An worldwide group of scientists the study have discovered the missing 50 percent of the visible matter in the Universe. Baryonic matter - part of what we contemplate "normal matter" in the universe -constitutes everything we are accustomed with, the stars, planets, the chair you are sitting on, the device you are using to read this, and you.
The latter, led by astrophysicist Dr Hideki Tanimura, found the gas links to be three times denser than the average for normal matter in the universe.
Two separate teams of researchers have found half of the universe's hidden matter, partially solving a mystery that has long troubled astronomers.
However, the result doesn't account for all the visible matter that should be there, and about 90 percent of it seems to be missing. Both teams concluded that the universe's previously astray ordinary matter can be located in the filaments of hot dispersed gas between galaxies.
Many types of research regarding the dark energy and the dark matter of the Universe has been going on, and it is not possible to observe and calculate everything about the far stretched Universe at one go or within a time limit. But the two teams have finally cleared the theories and spotted the filaments with proving that the previous universe simulations created by scientists are correct. As this light moves through hot gas, some of it scatters, leaving a patch in the CMB. They then took data from the Planck satellite, which maps the cosmic microwave background (CMB)-the afterglow from the Big Bang. And scientists have successfully identified missing baryons among extremely hot gas filaments.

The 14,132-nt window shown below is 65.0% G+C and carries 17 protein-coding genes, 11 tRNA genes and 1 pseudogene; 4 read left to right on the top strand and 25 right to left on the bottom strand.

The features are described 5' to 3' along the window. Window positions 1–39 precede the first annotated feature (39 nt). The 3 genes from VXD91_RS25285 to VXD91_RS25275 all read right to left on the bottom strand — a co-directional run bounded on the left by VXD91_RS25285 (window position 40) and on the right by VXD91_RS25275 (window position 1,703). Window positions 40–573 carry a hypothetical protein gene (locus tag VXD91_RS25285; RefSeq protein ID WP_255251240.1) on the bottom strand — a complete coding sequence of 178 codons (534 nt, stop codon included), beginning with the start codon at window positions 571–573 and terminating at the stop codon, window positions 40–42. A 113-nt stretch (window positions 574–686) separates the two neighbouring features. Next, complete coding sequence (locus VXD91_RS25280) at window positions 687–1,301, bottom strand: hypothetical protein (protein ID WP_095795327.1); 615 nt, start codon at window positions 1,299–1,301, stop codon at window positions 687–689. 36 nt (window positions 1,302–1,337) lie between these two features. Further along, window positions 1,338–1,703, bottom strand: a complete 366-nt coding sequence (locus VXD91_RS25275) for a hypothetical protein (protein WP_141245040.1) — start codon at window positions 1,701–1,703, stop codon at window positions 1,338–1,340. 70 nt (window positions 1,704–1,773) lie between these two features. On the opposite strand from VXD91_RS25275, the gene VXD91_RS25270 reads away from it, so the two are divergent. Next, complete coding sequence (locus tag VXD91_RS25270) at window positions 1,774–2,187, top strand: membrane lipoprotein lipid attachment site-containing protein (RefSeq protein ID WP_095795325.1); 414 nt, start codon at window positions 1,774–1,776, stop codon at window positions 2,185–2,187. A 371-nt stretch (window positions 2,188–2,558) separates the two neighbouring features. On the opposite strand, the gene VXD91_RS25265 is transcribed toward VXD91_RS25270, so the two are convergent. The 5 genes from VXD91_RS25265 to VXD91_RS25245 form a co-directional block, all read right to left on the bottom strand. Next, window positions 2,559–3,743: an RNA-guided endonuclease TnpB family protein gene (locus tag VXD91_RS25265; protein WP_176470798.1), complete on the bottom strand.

The teams looked at galaxies mapped in the Sloan Digital Sky Survey predicted to be connected by baryons.
'We expect some differences because we are looking at filaments at different distances, ' Dr Tanimura told New Scientist. To study with a simulated structure, goes exactly in a way of the dark matter. "If this factor is included, our findings are very consistent with the other group". The two papers are both being considered for publication in the Monthly Notices of the Royal Astronomical Society. "This goes a long way toward showing that many of our ideas of how galaxies form and how structures form over the history of the universe are pretty much correct", said Ralph Kraft, a professor at Harvard-Smithsonian Center for Astrophysics in MA. "Everybody sort of knows that [the missing matter] has to be there, but this is the first time that somebody-two different groups, no less-has come up with a definitive detection", he said.